• Shripriya

    @ Gaurav – definitely! I rarely read science books but this one is different. It falls into the category of “If I had read this as a kid instead of the boring textbooks I had, I might have gone in this direction…”

    @ Lotus – Wow, I didn’t know he was bipolar. Certainly explains things – yes, a lot brilliant folks who were/are afflicted. Oh, and thanks for the recommendation on the biography. Will add it to my list.

  • Prithvi

    In Matt Ridley’s book “Nature via nurture there is a quote germane to your post –

    “It is perhaps no accident that many great scientists, leaders, and religious prophets seem to walk the crater rim of the volcano of psychosis, and to have relatives with schizophrenia. James Joyce, Albert Einstein, Carl Gustav Jung, and Bertrand Russell all had close relatives with schizophrenia. Isaac Newton and Immanual Kant might both be described as ‘schizotypal.’ One absurdly precise study estimates that 28% prominent scientists, 60% composers, 73% painters, 77% novelists, and an astonishing 87% poets have shown some degree of mental disturbance.”

    What I liked best about Ridley’s discussion is the focus on the positive – he describes schizotypal people as brilliant, self-assured and focussed. See these people are not just scientists but paradigm makers and breakers and that is no light burden. Look at this Omnibrain post – http://scienceblogs.com/omnibrain/2007/04/the_difference_between_scienti.php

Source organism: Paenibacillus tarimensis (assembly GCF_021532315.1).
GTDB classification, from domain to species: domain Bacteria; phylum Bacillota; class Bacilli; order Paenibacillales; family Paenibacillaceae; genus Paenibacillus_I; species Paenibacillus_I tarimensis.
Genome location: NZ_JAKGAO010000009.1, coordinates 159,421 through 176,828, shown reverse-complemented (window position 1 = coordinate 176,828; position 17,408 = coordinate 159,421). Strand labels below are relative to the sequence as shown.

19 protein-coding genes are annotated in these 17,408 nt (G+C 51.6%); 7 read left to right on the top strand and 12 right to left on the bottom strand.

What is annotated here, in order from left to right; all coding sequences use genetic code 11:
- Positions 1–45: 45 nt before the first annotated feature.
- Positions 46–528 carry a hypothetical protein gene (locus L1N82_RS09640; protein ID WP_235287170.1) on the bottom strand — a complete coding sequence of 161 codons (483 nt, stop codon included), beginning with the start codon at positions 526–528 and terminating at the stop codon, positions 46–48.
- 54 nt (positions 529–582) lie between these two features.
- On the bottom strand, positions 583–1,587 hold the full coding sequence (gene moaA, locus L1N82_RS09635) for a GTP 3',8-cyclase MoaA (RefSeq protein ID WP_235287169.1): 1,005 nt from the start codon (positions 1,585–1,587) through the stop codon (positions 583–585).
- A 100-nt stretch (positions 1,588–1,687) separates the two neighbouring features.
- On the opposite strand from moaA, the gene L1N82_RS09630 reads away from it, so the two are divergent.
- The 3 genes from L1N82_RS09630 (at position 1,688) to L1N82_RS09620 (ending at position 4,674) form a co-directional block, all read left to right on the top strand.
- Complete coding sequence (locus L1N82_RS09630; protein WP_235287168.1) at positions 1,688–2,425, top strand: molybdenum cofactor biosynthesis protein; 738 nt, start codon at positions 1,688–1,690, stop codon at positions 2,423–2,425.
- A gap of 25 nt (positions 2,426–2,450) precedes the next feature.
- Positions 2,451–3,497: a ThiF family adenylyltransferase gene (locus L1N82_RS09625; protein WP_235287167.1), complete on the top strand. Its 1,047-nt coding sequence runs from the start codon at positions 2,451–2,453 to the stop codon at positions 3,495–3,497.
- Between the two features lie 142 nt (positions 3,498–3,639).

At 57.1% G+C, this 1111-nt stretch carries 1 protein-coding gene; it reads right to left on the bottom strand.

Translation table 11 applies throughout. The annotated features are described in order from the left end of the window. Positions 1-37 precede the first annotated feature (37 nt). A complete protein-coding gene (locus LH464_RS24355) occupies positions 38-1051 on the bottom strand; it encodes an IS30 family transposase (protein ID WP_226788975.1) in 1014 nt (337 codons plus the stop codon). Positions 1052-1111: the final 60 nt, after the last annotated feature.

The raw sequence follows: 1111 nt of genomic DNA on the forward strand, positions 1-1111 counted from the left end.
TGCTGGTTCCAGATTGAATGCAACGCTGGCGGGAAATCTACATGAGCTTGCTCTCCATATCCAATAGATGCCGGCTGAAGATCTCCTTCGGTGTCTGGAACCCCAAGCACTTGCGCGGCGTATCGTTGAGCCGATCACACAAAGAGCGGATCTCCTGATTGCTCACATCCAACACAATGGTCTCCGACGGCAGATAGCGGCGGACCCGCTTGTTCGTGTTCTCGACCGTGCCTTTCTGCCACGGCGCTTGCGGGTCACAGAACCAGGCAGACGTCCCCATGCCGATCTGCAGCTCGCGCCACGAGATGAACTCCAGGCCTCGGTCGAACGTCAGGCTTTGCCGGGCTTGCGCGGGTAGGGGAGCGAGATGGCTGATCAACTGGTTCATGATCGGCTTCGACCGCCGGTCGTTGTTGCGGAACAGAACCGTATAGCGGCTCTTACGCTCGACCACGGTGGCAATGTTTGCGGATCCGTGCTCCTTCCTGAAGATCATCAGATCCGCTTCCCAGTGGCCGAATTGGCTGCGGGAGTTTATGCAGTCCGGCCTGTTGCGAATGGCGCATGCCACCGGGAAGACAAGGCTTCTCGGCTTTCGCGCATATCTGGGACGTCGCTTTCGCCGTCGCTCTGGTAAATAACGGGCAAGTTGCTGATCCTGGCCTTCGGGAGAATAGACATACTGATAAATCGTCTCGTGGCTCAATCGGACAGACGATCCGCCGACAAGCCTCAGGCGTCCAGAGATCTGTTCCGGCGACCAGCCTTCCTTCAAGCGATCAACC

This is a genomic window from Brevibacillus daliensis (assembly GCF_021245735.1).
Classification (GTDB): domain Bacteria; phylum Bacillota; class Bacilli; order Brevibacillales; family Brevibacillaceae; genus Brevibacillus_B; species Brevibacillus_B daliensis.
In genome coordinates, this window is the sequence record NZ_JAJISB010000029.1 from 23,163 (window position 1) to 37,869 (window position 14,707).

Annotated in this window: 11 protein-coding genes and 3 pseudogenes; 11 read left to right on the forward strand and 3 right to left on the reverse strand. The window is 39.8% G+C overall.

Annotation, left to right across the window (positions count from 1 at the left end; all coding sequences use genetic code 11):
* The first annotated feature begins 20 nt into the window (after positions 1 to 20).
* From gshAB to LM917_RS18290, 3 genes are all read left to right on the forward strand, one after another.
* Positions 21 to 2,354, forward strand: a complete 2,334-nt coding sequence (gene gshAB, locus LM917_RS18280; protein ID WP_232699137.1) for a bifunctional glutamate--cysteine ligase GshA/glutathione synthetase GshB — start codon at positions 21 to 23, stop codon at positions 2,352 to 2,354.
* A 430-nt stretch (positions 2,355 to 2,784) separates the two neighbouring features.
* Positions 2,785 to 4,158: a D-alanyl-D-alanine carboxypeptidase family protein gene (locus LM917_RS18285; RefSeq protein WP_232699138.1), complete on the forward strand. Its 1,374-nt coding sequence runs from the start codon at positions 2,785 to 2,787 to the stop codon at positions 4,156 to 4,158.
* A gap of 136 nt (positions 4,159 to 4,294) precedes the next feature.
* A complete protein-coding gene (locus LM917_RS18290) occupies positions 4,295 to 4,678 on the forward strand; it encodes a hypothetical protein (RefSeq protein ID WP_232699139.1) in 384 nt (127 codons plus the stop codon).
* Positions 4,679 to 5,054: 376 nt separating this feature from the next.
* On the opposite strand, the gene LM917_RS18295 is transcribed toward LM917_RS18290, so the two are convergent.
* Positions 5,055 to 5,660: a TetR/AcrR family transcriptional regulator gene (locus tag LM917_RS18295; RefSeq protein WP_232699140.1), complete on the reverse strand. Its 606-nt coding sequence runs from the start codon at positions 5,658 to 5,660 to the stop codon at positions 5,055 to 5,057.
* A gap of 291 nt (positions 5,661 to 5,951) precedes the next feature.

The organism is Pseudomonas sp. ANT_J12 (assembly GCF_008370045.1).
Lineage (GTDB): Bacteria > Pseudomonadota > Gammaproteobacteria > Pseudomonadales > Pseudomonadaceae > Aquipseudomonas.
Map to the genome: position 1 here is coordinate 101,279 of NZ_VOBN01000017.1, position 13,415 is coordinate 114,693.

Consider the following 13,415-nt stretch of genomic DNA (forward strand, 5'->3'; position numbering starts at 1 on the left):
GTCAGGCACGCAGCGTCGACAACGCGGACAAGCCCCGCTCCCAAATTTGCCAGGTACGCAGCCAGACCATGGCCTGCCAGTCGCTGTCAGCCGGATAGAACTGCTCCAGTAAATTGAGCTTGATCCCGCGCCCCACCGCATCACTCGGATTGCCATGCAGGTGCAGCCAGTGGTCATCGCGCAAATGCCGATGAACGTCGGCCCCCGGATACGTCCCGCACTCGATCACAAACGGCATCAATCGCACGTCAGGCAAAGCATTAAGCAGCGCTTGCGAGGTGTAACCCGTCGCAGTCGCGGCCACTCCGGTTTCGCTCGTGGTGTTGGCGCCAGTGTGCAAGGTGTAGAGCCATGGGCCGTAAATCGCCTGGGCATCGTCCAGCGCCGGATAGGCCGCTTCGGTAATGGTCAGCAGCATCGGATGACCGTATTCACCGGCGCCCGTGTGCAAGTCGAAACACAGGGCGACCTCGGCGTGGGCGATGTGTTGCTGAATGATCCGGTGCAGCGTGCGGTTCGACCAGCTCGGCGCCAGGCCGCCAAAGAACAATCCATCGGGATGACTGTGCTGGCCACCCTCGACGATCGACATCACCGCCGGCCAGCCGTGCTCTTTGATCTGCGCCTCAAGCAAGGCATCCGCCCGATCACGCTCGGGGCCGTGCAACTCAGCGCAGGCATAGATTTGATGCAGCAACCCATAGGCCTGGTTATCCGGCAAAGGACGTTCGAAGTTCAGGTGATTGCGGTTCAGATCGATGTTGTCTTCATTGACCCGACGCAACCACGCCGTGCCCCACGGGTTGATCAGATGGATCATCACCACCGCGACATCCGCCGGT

I find well adjusted scientists and contributors to be even more fascinating – Richard Feynman and Benjamin Franklin spring to mind – they were dilletantes (when this was an honorific term) and engaged with people while transforming their worlds. Feynman’s letters and Franklin’s Autobiography are both riveting books. They are very silent about the very real challenges they experienced and I think Einstein another shockingly balanced was very right when he said –

    If A is success in life, then A equals x plus y plus z. Work is x; y is play; and z is keeping your mouth shut.

  • I’m a big fan of Bryson and love his travel stories. This is one I’ve been meaning to read for a while now. Thanks for the excerpts, will pick it up pronto! 🙂

  • Shripriya

    @ Prithvi – Wow, those are astounding numbers. Thanks for sharing. And the cartoon captures the idea so succinctly! 🙂

    @ Shub – excellent. Tell me how you like it.

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  • nekram

    “A Short History Of Nearly Everything” has been lying unread on one of my bookshelves for a while now. Maybe, I should pick it up now. :-):)